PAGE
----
Tapering is Tightening
The Fed is having a tantrum over trying to explain to the misguided market (as he views it) that winding down QE is not at all tightening monetary policy. As far as Mr. Bernanke is concerned, the Fed isn’t tightening if the Fed Funds target rate isn’t being increased. While I agree, unfortunately, with the Chairman that raising the Fed Funds target rate from its current zero percent range probably won’t occur until there are two consecutive blue moons, I do not agree with him that lowering the level of monthly asset purchases shouldn’t have any effect on long-term interest rates.
Our central bank believes the current size of its $3.5 trillion balance sheet has the primary influence on money supply growth and level of asset prices (stock analysis). However, I believe the monthly amount of Treasury debt and Mortgage Backed Securities that the Fed purchases holds more sway in the decision by banks to accumulate more bonds (flow analysis).
The goal of the Fed’s QE programs is to cause banks to increase loan volumes in order to boost real estate and equity prices; and to lower the level of long-term interest rates. But banks currently don’t need the nearly $2 trillion of excess reserves in order to increase the money supply through the fractional reserve system. Through a process called ‘sweeping’, new demand deposits are ‘swept’ into time deposits that require no reserve withholding. The two most important factors that determine the level of bank lending and asset purchases are its capital ratios, along with consumer demand for money.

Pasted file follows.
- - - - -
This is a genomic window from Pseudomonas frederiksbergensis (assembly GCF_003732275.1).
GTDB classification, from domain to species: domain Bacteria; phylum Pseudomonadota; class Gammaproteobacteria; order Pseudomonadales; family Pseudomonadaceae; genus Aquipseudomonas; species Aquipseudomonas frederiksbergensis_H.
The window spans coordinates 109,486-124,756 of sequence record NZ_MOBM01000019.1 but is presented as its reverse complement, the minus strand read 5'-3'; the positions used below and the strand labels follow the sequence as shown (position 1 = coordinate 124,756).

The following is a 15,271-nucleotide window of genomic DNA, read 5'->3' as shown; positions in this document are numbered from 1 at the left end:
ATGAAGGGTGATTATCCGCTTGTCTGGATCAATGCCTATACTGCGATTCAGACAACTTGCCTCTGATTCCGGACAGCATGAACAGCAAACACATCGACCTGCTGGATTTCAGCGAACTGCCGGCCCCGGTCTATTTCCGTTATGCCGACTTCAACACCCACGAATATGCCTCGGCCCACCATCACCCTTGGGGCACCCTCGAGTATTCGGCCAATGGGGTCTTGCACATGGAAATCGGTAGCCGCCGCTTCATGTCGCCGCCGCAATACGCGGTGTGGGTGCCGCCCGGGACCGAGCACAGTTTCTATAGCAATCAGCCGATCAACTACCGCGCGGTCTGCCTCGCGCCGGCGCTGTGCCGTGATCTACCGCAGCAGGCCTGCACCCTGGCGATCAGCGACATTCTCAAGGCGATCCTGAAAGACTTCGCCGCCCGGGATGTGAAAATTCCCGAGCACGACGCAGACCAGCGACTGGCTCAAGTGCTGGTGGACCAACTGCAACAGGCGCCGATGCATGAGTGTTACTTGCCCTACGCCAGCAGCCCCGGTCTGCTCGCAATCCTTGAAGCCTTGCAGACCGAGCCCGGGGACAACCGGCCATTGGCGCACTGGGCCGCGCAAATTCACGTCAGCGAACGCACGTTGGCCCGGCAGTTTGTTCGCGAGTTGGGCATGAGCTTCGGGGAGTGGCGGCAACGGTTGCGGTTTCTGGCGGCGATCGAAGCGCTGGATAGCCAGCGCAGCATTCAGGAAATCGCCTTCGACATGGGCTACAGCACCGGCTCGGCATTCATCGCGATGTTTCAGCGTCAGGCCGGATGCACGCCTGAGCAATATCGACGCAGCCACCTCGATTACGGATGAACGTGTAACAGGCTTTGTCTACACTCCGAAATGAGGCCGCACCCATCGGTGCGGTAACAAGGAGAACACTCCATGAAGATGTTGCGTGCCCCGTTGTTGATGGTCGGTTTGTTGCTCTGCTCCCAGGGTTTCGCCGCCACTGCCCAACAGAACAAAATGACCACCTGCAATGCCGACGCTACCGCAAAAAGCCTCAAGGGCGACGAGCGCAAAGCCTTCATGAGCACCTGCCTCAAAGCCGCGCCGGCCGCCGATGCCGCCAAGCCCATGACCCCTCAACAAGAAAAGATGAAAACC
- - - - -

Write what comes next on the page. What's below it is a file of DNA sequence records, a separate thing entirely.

The Fed buys assets from banks, and banks then replace some of those interest bearing holdings with newly issued debt. The smaller amount of Treasuries the Fed removes from bank balance sheets, the less incentive financial institutions have to replace those holdings with more government debt. Therefore, the stock of excess reserves is far less influential on bond yields than the amount of Treasuries and MBS that are continuously being purchased from banks through the Fed’s QE programs.
The bottom line is less Fed buying of Treasury debt equates to more supply that has to be soaked up by the private sector. More supply and less demand leads to falling prices and rising yields. Perhaps this is why every time Mr. Bernanke threatens to attenuate the monthly allotment of Treasury purchases the “misguided market” interprets that tapering as tightening. Because, after all, that is exactly what it is.
More importantly, we need to realize as a nation that the Fed cannot continue expanding its balance sheet by $85 billion each month indefinitely. The economy has been provided with four years’ worth of QE; any benefits derived from such efforts should’ve been fully realized by now.
The Fed has recently hinted that it might start tapering QE by the fall. I hope Mr. Bernanke has the courage to remove the artificial stimulus of bond purchases and allows the economy to operate under the principles of a free market. And, if interest rates rise or the economy falls apart because a $3.5 trillion balance sheet isn’t enough to compel banks to buy more Treasuries, then so be it! At least we will know the Fed has taken a small step in mollifying the devastating effects from the inevitable normalization of interest rates.